Discrimination and Harassment
Discrimination and harassment claims often increase in a down economy. Learn the proper techniques for conducing proper workplace harassment investigations, providing sexual harassment training, and more to reduce claims of employment discrimination and preventing sexual harassment in the workplace.
Some employees want to blame anything bad that happens to them at work on discrimination. The reality is usually different.
A former employee of Baylor Scott & White Health, which owns hospitals throughout North and Central Texas, is suing the company, alleging that her September 2014 firing was discriminatory.
A Dunkin’ Donuts franchisee in Westchester, N.Y., will pay $150,000 to several women who were sexually harassed by a former manager.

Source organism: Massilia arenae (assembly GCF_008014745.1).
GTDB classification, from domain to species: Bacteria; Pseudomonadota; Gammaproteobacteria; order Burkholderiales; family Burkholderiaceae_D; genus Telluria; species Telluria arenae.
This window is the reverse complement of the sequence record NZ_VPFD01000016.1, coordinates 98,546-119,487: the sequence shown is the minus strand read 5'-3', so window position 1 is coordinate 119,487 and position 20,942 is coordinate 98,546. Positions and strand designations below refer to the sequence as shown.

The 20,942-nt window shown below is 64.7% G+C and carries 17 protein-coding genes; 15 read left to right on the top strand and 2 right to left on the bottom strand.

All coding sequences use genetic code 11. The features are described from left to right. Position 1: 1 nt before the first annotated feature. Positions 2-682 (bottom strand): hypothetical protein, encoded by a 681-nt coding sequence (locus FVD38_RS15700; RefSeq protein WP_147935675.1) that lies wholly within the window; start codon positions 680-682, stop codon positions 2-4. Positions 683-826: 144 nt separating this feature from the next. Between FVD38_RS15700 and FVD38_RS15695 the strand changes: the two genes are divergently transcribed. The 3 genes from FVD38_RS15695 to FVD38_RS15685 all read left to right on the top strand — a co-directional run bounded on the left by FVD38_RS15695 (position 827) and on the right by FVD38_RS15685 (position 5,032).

An applicant tells you she can't work nights due to her religion. Or an employee wears a headscarf to the office. How would you respond?
A home health care company called Your Health Team, based in Kaufman, Texas, didn’t show much in the way of teamwork when it fired a home health aide after learning she was pregnant.
A former Pittsburgh news anchor whose social media post led to community outrage and her eventual firing is suing the TV station where she worked.
Last year, the EEOC received more than 28,000 claims by employees that they were unlawfully harassed at work. Here are the top reasons employees say they were targeted for harassment.
In June, the EEOC proposed new regulations concerning Title VII’s national origin provisions. National origin discrimination complaints comprise about 11% of the charges the EEOC receives each year. The new proposed EEOC regulations target job segregation, human trafficking and intersectional discrimination.
So far, 24 states and more than 100 municipalities have passed laws prohibiting employers from asking applicants about their criminal records early in the hiring process.
Last year, the EEOC sued Austin’s Park N Pizza amusement park, alleging it failed to accommodate a disabled employee. Now the park has settled the dispute for $20,000 and significant injunctive relief.